McDonald's fourth quarter numbers saw like-for-like (LFL) sales rise across the board. Underlying earnings per share rose 18% to $1.97, slightly ahead of prior market expectations.
The quarterly dividend rose 15% to $1.16 per share.
The shares rose 2.8% on the news.
There's more to McDonald's than meets the eye.
That's because it acts more like a property company than a restaurant group. Around 75% of the restaurants are owned rather than leased, and over 90% are operated by franchise partners rather than the group itself.
Shifting more business on to a franchised model has seen revenue fall from a peak of $28.1bn in 2013 to $21bn last year. However, that's only half the story. With the responsibility for maintaining and running the restaurants shifted on to its partners, operating margins have risen from 31.2% to 43%. The net effect is profits have risen.
Franchise agreements are struck on 20 year timeframes, so the model has given McDonald's an improved quality of earnings too. As a result we think the net debt position, which has swelled to around three times annual cash earnings, is manageable.
With much of the day-to-day out of the way, McDonald's can focus on overarching issues across the group. That's probably for the best, as the group had been ceding ground to close competitors in its core US market.
CEO Steve Easterbrook has done a good job of getting the customers back. His recipe for success has been a simple one. Focus on upgrading the menu, increasing the digital capability and working with partners to improve the in-store experience. Think in-store WiFi, interactive boards for DIY ordering, and a new delivery offering.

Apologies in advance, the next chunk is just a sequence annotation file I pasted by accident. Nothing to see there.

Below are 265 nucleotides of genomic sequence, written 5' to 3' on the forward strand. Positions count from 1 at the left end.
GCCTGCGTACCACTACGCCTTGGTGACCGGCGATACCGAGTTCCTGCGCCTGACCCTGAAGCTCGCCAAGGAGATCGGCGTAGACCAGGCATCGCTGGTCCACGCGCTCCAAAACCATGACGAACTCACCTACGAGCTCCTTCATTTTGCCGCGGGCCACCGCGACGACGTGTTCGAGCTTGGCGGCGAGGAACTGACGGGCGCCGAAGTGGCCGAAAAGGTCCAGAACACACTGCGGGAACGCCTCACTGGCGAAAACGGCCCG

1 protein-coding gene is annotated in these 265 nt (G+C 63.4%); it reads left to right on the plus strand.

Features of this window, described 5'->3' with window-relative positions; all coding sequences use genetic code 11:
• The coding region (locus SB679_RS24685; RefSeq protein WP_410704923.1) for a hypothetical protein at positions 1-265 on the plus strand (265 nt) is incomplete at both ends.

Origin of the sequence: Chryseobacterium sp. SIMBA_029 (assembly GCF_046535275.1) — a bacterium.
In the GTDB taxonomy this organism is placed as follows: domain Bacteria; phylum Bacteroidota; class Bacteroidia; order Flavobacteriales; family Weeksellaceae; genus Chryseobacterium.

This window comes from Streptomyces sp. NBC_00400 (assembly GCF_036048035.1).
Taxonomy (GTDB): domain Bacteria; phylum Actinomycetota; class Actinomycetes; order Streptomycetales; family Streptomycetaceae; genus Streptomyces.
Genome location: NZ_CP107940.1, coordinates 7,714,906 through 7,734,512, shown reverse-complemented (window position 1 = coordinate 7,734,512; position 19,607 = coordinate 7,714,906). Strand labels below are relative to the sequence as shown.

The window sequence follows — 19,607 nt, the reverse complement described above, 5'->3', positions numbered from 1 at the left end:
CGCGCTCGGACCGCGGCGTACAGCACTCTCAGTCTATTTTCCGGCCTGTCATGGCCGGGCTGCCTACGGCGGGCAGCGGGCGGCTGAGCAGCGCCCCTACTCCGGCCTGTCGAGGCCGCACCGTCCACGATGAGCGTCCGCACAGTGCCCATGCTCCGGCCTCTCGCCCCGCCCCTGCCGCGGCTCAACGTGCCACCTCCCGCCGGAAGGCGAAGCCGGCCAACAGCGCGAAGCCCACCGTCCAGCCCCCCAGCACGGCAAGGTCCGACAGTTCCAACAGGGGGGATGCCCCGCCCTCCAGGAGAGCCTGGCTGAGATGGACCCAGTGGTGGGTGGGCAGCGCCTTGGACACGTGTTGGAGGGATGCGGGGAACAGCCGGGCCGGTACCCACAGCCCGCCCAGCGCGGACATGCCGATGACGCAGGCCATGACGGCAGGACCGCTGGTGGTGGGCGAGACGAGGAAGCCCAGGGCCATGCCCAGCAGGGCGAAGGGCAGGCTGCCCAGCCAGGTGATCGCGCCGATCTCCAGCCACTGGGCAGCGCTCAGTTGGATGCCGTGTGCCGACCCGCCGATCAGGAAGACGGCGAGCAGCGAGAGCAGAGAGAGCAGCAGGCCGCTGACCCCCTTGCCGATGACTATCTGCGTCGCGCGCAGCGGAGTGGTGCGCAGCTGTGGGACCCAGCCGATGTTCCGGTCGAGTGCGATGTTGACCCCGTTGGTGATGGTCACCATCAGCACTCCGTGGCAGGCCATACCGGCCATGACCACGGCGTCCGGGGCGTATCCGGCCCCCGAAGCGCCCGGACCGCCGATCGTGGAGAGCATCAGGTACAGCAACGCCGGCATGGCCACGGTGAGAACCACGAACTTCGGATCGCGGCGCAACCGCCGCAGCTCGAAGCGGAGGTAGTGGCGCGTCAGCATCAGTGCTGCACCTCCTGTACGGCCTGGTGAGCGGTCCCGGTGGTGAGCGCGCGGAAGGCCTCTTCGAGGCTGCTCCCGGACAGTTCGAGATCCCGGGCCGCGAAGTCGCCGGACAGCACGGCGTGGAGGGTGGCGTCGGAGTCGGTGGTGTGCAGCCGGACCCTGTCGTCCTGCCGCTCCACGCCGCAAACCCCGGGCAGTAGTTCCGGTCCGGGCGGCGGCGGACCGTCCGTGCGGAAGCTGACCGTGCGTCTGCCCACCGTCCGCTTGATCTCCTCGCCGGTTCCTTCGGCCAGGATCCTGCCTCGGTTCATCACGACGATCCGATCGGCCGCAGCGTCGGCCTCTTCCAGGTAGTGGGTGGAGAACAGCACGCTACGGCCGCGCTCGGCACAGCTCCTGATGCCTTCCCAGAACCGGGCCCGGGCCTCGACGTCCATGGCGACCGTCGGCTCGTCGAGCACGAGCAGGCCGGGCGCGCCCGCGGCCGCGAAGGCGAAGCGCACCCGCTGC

Around 1,000 stores a quarter are being kitted out, but the majority of US stores are yet to get a makeover. This should mean there are plenty of easy wins to come, which helps explaining why the shares change hands for 22 times expected earnings, a sizeable premium to the historical average of 17.8.
That lofty rating puts the pressure on the group to deliver, and investors shouldn't take anything for granted. Competition across the casual dining industry is intense, and politicians the world over are increasingly focused on diet and lifestyle choices.
Overall though, we think there are reasons for optimism. McDonald's has built an incredibly strong brand over the last 70 years, and the recent changes all seem to be with the long-term health of the business in mind.
The prospective yield is 2.5%, and investors will be hopeful the payout can increase in the future.
Fourth quarter revenue fell 3% to $5.2bn, bringing full year sales down 7.8% to $21bn. However, that reflects changes to the continued shift to franchising. LFL sales rose 4.4% in the quarter and 4.5% in the year.
In the US, Q4 LFL sales rose 2.3%, driven by a shift to higher priced items and underlying price increases. Reduced gains on the sale of restaurants saw operating income slip 1%.
International LFL sales rose 5.2%, with the UK, Germany and Australia delivering strong performances. Improved margins saw operating profit rise 8%, or 12% once unfavourable currency movements are excluded.
High Growth and Foundational markets saw quarterly sales rise 4.8% and 7.1% respectively, with Japan, Italy and the Netherlands making positive contributions.
While capital expenditure rose from $1.9bn to $2.7bn, a 25.5% increase in operating cash flow, to $7bn, meant free cash flow rose from $3.7bn to $4.2bn.
Despite this increase, the non-recurrence of asset sales in China, a higher dividend, share repurchases meant net debt, measured as long term debts minus cash and cash equivalents, rose from $27.1bn to $30.2bn.
Unless otherwise stated estimates, including prospective yields, are a consensus of analyst forecasts provided by Thomson Reuters. These estimates are not a reliable indicator of future performance. Yields are variable and not guaranteed. Investments rise and fall in value so investors could make a loss.
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